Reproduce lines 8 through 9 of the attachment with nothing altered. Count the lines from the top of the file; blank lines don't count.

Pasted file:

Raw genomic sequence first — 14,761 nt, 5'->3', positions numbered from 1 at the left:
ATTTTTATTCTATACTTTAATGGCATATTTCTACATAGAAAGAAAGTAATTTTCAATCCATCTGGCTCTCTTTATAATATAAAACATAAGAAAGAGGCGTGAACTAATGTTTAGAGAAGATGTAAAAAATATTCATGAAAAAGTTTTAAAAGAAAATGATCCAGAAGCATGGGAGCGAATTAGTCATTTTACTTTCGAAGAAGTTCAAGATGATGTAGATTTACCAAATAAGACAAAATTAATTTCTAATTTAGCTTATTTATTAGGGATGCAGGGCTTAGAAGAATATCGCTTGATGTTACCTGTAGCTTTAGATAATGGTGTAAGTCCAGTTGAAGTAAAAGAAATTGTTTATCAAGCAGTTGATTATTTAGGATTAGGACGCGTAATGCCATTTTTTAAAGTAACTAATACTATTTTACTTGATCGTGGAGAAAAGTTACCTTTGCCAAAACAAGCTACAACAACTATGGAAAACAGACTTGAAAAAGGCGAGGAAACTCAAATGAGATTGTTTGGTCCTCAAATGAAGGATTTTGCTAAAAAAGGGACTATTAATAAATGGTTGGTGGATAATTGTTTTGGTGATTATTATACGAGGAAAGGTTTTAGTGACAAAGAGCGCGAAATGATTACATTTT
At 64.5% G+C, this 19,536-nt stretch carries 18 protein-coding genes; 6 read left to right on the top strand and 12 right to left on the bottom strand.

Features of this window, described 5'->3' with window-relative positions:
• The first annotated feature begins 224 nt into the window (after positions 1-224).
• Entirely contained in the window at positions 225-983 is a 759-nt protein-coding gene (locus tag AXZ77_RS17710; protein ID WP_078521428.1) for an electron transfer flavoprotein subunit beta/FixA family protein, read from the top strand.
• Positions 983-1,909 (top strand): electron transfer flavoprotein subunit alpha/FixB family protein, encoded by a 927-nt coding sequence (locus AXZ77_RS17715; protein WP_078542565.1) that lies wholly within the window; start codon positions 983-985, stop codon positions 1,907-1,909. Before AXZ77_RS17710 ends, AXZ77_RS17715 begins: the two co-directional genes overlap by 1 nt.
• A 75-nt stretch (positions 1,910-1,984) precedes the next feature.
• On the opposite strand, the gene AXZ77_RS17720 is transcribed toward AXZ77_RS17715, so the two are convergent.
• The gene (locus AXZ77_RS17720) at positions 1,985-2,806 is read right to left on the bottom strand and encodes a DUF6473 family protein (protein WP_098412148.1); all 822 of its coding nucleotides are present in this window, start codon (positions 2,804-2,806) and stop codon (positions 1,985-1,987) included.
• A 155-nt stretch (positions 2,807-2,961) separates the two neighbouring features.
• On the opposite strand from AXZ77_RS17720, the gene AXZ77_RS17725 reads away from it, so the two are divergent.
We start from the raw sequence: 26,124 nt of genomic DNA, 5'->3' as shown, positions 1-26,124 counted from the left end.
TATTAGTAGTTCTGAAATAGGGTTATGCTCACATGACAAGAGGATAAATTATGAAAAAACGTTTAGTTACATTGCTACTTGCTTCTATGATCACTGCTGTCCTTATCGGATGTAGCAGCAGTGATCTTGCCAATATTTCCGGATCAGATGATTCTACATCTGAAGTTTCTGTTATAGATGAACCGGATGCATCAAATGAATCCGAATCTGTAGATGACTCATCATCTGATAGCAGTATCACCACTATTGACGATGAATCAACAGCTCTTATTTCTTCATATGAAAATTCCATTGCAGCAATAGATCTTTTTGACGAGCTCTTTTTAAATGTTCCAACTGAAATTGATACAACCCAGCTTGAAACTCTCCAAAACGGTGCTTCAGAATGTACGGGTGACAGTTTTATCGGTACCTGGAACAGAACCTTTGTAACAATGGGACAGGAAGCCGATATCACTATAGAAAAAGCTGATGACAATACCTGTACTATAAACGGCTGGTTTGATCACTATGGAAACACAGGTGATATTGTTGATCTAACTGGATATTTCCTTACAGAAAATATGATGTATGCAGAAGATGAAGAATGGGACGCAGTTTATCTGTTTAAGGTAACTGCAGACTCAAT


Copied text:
• A 75-nt stretch (positions 1,910-1,984) precedes the next feature.
• On the opposite strand, the gene AXZ77_RS17720 is transcribed toward AXZ77_RS17715, so the two are convergent.